The former Chancellor also took a swipe at his successor’s economic plans, saying they would lead Britain “sleepwalking into a high-tax, low-growth” economy.
In a stunning attack on his one-time friend, he suggested Mr Sunak’s refusal to cut taxes risked Britain becoming a “middle-income economy” with a loss of “global influence and power”.
He said Ms Truss had the “willingness to challenge the status quo” warning there were “no risk-free options in Government”.
Mr Javid’s endorsement is a devastating blow to Mr Sunak who saw him as a mentor in the early stages of his political career and took over from him as Chancellor in 2020.
A spokesman for the Liz Truss campaign said: “Having worked closely with him for years in Cabinet, Liz is delighted to have Sajid on her team.
“We need the best players on the pitch and his experience provides yet another boost to our campaign.
“His support signals that Liz is bringing the party together and they’re uniting behind her bold plan to cut taxes, grow the economy and deliver for the country.”
Ms Truss now has the backing of five former leadership contenders as momentum continues to build behind her. A new poll of Tory party members last night showed she has an almost unassailable 32-point lead over her rival.
The survey for Conservative Home put the Foreign Secretary on 58 per cent compared to Mr Sunak on 26 per cent. Another 12 per cent were undecided.
The spokesman for the Truss campaign said: “Tonight’s poll shows Liz’s vision for the UK is resonating with members.”
It comes hot on the heels of a separate YouGov poll of Conservative party members which showed she has a 34-point lead. Before a crucial hustings in Cardiff last night, Ms Truss insisted she would “not taking anything for granted”.
She added: “There is still a long way to go in this leadership election. What I’m about is unleashing opportunity across the United Kingdom, getting our economy growing and delivering for people all over the country.” With ballot papers due to go out to 200,000 party members during the next week the battle for votes is becoming increasingly intense.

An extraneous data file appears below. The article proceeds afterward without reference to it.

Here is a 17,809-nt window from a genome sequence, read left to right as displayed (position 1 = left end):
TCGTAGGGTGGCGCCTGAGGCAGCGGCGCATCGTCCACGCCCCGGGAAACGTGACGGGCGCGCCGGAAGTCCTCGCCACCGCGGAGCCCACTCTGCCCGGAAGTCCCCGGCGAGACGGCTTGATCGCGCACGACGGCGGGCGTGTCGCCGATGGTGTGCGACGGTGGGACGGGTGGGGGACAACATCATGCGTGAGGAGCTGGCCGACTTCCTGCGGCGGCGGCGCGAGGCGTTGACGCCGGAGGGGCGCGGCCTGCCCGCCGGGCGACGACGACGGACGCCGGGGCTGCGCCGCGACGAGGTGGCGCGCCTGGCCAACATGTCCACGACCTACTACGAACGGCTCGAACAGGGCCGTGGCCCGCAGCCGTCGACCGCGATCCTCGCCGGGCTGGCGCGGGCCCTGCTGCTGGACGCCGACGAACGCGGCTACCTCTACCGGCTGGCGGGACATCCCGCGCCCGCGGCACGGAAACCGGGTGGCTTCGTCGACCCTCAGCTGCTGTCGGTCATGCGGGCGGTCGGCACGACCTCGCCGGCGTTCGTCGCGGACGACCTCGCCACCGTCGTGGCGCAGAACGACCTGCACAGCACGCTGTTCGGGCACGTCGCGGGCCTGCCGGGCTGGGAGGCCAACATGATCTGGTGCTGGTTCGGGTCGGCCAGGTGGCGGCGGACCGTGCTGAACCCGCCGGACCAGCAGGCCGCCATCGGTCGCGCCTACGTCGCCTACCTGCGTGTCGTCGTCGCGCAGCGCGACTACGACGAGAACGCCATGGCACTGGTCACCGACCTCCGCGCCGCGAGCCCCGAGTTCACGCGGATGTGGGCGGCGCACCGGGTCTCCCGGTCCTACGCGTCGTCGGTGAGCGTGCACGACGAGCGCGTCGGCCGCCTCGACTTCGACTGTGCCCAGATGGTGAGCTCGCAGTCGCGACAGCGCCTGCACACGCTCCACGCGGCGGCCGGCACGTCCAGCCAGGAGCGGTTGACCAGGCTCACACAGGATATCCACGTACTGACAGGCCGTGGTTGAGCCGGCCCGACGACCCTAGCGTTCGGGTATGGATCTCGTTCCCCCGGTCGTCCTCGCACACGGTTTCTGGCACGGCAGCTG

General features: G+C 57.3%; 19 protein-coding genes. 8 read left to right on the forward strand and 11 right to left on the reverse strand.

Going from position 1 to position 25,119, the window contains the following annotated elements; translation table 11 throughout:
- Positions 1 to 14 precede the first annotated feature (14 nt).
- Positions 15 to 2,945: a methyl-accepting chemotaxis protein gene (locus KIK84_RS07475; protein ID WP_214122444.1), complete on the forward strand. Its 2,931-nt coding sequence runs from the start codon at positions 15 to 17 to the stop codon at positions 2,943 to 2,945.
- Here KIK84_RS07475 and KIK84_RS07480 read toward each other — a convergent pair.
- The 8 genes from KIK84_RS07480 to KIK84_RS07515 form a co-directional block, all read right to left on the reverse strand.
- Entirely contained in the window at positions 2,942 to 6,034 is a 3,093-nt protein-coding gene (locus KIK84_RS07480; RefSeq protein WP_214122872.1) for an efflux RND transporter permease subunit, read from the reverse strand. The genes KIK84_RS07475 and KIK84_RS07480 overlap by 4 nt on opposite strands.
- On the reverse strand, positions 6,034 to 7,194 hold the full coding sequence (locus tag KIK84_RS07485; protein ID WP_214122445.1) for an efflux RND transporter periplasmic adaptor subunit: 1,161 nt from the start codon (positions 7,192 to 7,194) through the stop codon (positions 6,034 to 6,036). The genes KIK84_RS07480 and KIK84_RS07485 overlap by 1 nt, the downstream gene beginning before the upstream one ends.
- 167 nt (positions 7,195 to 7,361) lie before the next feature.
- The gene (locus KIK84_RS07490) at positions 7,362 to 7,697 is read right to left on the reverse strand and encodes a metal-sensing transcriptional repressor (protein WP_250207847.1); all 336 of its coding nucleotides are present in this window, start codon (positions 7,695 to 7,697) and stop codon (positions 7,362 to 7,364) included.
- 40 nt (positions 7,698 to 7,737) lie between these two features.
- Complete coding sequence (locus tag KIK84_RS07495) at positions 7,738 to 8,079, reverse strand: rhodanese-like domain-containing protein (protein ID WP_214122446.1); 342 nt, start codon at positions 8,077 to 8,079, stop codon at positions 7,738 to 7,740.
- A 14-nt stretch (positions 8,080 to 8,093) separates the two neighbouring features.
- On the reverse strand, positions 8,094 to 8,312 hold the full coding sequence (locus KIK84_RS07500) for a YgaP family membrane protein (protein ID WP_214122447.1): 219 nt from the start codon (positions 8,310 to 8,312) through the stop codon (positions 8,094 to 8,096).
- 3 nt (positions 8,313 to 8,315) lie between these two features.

Speaking before last night’s event in the Welsh capital Ms Truss claimed Wales had been “let down by 20 years of Labour rule” under the First Minister.
She added: “I believe Mark Drakeford has not delivered for the people of Wales and I will be holding him to account.” Mr Sunak has vowed to create a second freeport in Wales if he becomes Prime Minister. Both candidates spent yesterday courting votes in the Tory heartlands.
Addressing party members in Ludlow, Shropshire, Mr Sunak pledged to cut taxes, boost growth and help families suffering under the soaring cost of living.
Ms Truss promised to boost defence spending and pupils’ school attainment, slim down quangos and challenge Treasury orthodoxy with more investment outside big cities.
Describing herself as a “straight-talking Yorkshire woman”, she also said “I know a woman is a woman”, raising a chuckle from her audience. She replied: “People are laughing. There’s people in Whitehall who don’t believe that.”
Referring to rail strikes, Ms Truss said she was “on the side of the 95 per cent who get the train to work – not the train drivers, who are paid more than £50,000 per year”.
She vowed to “reverse the rise in National Insurance” while protecting the beneficial effect the rise had for some of the lowest paid workers. Asked about pensions, she replied: “I assure you, I am absolutely committed to the triple lock.”